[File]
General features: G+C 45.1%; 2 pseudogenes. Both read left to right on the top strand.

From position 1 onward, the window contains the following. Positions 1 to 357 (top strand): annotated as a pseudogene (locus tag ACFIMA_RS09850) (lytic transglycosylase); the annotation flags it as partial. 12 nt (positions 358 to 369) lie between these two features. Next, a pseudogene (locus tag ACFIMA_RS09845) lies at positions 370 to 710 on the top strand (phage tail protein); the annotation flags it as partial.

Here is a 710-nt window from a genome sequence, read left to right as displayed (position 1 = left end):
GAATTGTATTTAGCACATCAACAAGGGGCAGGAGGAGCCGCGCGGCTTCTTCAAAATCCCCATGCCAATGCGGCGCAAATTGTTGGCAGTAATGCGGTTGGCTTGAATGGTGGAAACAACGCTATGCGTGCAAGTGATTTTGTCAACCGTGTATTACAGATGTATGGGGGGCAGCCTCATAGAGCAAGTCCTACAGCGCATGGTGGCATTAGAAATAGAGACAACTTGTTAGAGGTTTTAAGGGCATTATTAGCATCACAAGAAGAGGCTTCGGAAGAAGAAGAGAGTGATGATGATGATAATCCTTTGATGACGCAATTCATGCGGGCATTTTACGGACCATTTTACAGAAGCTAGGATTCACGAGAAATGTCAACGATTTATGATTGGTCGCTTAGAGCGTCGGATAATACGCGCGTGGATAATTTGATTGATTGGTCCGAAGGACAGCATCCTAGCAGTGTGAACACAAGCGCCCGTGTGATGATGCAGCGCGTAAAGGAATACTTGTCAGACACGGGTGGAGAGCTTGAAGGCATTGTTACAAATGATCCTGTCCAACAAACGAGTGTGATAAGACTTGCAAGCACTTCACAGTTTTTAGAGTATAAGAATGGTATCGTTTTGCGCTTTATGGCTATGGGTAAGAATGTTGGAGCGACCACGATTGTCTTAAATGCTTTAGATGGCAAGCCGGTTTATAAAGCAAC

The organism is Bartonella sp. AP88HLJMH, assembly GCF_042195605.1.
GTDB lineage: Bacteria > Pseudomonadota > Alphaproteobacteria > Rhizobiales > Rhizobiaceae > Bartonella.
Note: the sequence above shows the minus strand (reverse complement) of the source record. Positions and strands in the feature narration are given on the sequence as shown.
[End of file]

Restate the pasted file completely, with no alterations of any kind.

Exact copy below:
General features: G+C 45.1%; 2 pseudogenes. Both read left to right on the top strand.

From position 1 onward, the window contains the following. Positions 1 to 357 (top strand): annotated as a pseudogene (locus tag ACFIMA_RS09850) (lytic transglycosylase); the annotation flags it as partial. 12 nt (positions 358 to 369) lie between these two features. Next, a pseudogene (locus tag ACFIMA_RS09845) lies at positions 370 to 710 on the top strand (phage tail protein); the annotation flags it as partial.

Here is a 710-nt window from a genome sequence, read left to right as displayed (position 1 = left end):
GAATTGTATTTAGCACATCAACAAGGGGCAGGAGGAGCCGCGCGGCTTCTTCAAAATCCCCATGCCAATGCGGCGCAAATTGTTGGCAGTAATGCGGTTGGCTTGAATGGTGGAAACAACGCTATGCGTGCAAGTGATTTTGTCAACCGTGTATTACAGATGTATGGGGGGCAGCCTCATAGAGCAAGTCCTACAGCGCATGGTGGCATTAGAAATAGAGACAACTTGTTAGAGGTTTTAAGGGCATTATTAGCATCACAAGAAGAGGCTTCGGAAGAAGAAGAGAGTGATGATGATGATAATCCTTTGATGACGCAATTCATGCGGGCATTTTACGGACCATTTTACAGAAGCTAGGATTCACGAGAAATGTCAACGATTTATGATTGGTCGCTTAGAGCGTCGGATAATACGCGCGTGGATAATTTGATTGATTGGTCCGAAGGACAGCATCCTAGCAGTGTGAACACAAGCGCCCGTGTGATGATGCAGCGCGTAAAGGAATACTTGTCAGACACGGGTGGAGAGCTTGAAGGCATTGTTACAAATGATCCTGTCCAACAAACGAGTGTGATAAGACTTGCAAGCACTTCACAGTTTTTAGAGTATAAGAATGGTATCGTTTTGCGCTTTATGGCTATGGGTAAGAATGTTGGAGCGACCACGATTGTCTTAAATGCTTTAGATGGCAAGCCGGTTTATAAAGCAAC

The organism is Bartonella sp. AP88HLJMH, assembly GCF_042195605.1.
GTDB lineage: Bacteria > Pseudomonadota > Alphaproteobacteria > Rhizobiales > Rhizobiaceae > Bartonella.
Note: the sequence above shows the minus strand (reverse complement) of the source record. Positions and strands in the feature narration are given on the sequence as shown.